“I consider myself a true moderate,” said Martin. “I believe that the political divisions on both sides are not conducive to accomplishing things.”
Martin said to address issues of illegal activity downtown, the city needs to get back to enforcing its laws on public drug use and camping. He also said traffic is a big issue in the northwest part of town, driven by housing developments off Indian Trail, and while he appreciates the new look of the North Monroe corridor, some motorists are waiting for long periods during rush hour.
Stratton defended the work on Monroe Street, saying it got off to a “rocky start” but that the project has been successful for residents and businesses. On homelessness, she said the city needs to branch out and start enlisting the help of local health care providers and universities to aid in the response.
“We have to expand our partnerships,” Stratton said. “We can’t do it alone.”
Christopher Savage, a 28-year-old Lyft driver, said he is running to amplify voices in the neighborhood at City Hall. The first-time candidate has been attending neighborhood meetings throughout the district this spring and many residents don’t feel like their concerns are making it into the decision-making process.
“Some of the people there don’t understand what is going on, there’s no communication going on,” Savage said.
As a Lyft driver, Savage said he’s seen firsthand the effects of city policy on his daily life. A self-described proponent of limited government, Savage said he would have sought to ease regulations on taxi drivers in the development of that policy, rather than subjecting ride-hailing companies and their contractors to more rules.
Ken Side, 67, is a self-avowed conservative and supporter of President Donald Trump. He said he’s running to make those positions known at City Hall and is unapologetic about whom it might upset.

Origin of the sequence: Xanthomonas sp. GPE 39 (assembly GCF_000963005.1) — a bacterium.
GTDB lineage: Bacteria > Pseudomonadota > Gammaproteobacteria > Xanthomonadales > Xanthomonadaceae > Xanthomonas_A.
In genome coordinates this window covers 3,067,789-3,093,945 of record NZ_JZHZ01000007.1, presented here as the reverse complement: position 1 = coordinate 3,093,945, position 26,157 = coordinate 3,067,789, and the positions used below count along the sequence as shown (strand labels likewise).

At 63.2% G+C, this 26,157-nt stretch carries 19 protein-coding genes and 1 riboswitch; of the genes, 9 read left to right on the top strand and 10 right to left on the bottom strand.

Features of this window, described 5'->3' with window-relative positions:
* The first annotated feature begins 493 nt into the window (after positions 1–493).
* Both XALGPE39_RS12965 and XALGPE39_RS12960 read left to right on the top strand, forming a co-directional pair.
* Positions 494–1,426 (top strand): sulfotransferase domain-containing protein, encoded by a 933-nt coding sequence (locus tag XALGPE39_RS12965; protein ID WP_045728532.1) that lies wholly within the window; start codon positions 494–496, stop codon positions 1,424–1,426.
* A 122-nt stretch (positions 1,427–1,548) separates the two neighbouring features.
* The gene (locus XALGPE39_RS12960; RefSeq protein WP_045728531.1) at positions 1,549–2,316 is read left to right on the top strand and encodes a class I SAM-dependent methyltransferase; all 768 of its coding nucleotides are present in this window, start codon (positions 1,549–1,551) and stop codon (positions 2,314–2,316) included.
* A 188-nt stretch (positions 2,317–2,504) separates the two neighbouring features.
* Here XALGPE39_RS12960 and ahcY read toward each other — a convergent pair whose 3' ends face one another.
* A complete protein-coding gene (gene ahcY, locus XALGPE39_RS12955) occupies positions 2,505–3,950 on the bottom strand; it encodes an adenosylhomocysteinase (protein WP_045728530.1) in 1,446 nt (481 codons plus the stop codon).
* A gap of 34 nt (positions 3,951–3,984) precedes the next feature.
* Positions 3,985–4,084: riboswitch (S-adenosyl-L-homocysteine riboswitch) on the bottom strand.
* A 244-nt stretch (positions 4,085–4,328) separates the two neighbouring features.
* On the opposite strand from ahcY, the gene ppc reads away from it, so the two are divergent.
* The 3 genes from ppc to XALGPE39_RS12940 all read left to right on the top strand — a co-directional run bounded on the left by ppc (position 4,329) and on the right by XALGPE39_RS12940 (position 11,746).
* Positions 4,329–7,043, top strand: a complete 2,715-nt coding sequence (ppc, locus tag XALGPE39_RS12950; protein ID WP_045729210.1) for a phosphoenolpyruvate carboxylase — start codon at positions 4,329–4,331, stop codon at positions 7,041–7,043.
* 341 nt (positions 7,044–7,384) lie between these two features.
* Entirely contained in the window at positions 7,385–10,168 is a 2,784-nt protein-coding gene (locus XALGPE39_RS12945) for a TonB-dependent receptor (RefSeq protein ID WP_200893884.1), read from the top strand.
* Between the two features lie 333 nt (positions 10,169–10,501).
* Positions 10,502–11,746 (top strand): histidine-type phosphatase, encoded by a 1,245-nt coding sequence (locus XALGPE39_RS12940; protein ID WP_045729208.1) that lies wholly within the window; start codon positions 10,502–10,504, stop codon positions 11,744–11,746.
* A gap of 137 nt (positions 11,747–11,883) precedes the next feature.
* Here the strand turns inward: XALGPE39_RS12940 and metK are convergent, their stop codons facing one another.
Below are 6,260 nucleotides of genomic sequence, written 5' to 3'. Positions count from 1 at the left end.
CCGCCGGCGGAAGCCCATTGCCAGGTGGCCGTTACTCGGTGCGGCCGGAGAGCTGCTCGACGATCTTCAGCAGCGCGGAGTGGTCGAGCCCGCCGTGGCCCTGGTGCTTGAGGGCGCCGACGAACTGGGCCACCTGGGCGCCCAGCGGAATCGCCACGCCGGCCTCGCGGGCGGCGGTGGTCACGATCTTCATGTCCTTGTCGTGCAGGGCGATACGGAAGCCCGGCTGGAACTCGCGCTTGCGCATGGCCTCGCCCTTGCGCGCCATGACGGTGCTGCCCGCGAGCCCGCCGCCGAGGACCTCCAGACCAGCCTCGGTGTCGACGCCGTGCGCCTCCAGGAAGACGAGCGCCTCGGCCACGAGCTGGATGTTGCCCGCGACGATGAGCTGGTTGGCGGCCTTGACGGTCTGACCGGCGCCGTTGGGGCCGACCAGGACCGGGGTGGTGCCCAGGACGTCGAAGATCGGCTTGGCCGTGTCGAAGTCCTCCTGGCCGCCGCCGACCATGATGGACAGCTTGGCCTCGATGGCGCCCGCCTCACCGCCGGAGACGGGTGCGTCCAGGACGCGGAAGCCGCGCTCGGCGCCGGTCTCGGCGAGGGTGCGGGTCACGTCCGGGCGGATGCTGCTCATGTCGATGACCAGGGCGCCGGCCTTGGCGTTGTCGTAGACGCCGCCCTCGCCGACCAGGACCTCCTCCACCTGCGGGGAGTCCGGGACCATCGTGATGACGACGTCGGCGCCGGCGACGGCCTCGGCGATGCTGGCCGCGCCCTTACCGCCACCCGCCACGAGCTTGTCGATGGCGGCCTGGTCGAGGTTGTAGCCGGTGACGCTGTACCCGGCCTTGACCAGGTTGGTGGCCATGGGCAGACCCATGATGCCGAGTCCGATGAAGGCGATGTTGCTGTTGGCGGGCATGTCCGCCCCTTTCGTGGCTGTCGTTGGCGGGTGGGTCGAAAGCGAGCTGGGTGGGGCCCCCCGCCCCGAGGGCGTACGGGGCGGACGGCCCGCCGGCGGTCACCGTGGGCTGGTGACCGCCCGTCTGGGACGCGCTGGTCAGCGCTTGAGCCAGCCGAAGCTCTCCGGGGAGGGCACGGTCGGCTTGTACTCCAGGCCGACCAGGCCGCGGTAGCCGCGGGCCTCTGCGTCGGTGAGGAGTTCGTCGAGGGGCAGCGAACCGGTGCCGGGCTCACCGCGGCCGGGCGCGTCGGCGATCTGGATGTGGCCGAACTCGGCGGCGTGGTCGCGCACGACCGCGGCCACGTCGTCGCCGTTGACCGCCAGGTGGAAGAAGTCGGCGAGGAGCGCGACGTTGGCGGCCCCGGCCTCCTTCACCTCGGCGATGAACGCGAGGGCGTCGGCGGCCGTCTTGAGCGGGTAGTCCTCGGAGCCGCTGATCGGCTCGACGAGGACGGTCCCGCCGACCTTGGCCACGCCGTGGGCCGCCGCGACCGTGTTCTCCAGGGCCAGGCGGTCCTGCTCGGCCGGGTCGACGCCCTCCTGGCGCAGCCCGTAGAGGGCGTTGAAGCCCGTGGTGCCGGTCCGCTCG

“I’m very pro-life, there you go. I’m very pro-gun, and I’m very pro-wall,” said Side, a former Cheney police detective. Side identified himself as a “semi-prepper,” raising some livestock on his property in the Audubon-Downriver Neighborhood, and that perhaps in contrary to his conservative beliefs he’d look to make it easier for residents to pursue green energy.
Jeff Rugan, a 37-year-old account manager at the job recruitment firm Express Employment Professionals, said he’s making his first run for office on behalf of his 5-year-old son and improving Spokane’s safety for the next generation.
“It’s very important to me that my kids and future city leaders grow up in that same kind of wholesome, family friendly environment that I did,” said Rugan, who graduated from Mead High School in 2000. Rugan said the city needs to meet with those living on the streets downtown and determine who among them wants to receive help with employment and housing, but also pursue a more visible police presence to deter criminal activity.
Rathbun reported the most cash on-hand in his bid for the northwest seat, standing at $37,720 as of Friday. Of that total, a little more than $19,000 is coming from Rathbun himself. He also has received support from the Washington Association of Realtors.
Stratton reported $17,314 in donations to her campaign, which does not include any of her own money. Her supporters include Avista, the political action committee of the Spokane Firefighters Union, the Spokane Tribe of Indians and several industry unions, including the hospitality workers, the iron workers and Laborers Local 238.
Martin’s donations total $2,100, and Savage has raised $1,000. Neither Rugan nor Side has reported contributions to the Washington Public Disclosure Commission.
Ballots are due for the primary Aug. 6. The top two candidates will advance to the general election in November.